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Old 09-19-2014, 08:26 AM   #1
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What I thought was tree sap on the bubble windows


The tree sap turns out to be a very bad case of clouding/oxidation. All the cleaning I did was to no avail. I contacted Forest River, Mr. Sam Buckles, and he had me take the camper to a dealer and have photos taken of the damage. Forest River determined the windows are beyond cleaning and are sending me three new windows which the dealer will install, someday! Just another problem with this camper which is only 1 1/2 years old. What can I expect next after all the problems I've had with this beast?
Jim DiFazio
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Old 09-19-2014, 06:08 PM   #2
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This is timely with criticism I heard last week

about my bubble window being so "dull".

I read about headlight restorer working as a cleaner for this, and tried it.

After 2 applications of Blue Magic headlight restorer, it looked great.

After rubbing on each coat, I had to remove the heavy oxidation with a dampened cloth.

I then used a buffer for a "shine".

I also used RainX cleaner as a final touch, and also used that on the inside.
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Old 09-20-2014, 08:18 AM   #3
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Quote:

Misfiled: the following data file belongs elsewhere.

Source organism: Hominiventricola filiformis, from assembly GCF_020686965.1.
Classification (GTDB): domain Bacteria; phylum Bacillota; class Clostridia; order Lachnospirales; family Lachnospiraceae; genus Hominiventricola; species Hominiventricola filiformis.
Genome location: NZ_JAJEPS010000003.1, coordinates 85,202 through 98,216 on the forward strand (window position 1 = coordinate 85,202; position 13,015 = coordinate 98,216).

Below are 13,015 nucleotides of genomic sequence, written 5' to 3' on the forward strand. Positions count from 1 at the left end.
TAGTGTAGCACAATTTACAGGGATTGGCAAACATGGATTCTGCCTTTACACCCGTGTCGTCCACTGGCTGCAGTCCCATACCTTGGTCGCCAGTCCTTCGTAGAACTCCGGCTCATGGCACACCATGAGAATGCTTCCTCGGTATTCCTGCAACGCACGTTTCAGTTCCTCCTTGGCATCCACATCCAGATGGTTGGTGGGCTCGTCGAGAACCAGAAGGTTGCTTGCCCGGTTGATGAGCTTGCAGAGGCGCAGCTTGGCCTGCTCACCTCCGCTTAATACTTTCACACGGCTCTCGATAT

Originally Posted by mickrock View Post
about my bubble window being so "dull".

I read about headlight restorer working as a cleaner for this, and tried it.

After 2 applications of Blue Magic headlight restorer, it looked great.

After rubbing on each coat, I had to remove the heavy oxidation with a dampened cloth.

I then used a buffer for a "shine".

I also used RainX cleaner as a final touch, and also used that on the inside.
Thanks for the information. My windows are so bad, I'm going to let Forest River replace all three and hope it never happens again.
Jim
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Old 09-21-2014, 07:42 PM   #4
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speaking from experience ... i would question if the dealer really knows how to rip and redo these windows. i was dealing with a very competent dealer and service department and it took them two trys to get the job done.
mine back bubble was broken by a tree branch ... so the whole thing had to be replaced.
The small size rivets seemed to be the problem .. so they installed two much larger rivets per each corner of the window .. re-did all the window caulking .. and then covered the job with 3m extreme ...
if i were you .. i would not even have anyone attempt this ... just do what mickrock suggests ..

d-mo
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Old 09-23-2014, 06:51 AM   #5
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Originally Posted by D-mo View Post
speaking from experience ... i would question if the dealer really knows how to rip and redo these windows. i was dealing with a very competent dealer and service department and it took them two trys to get the job done.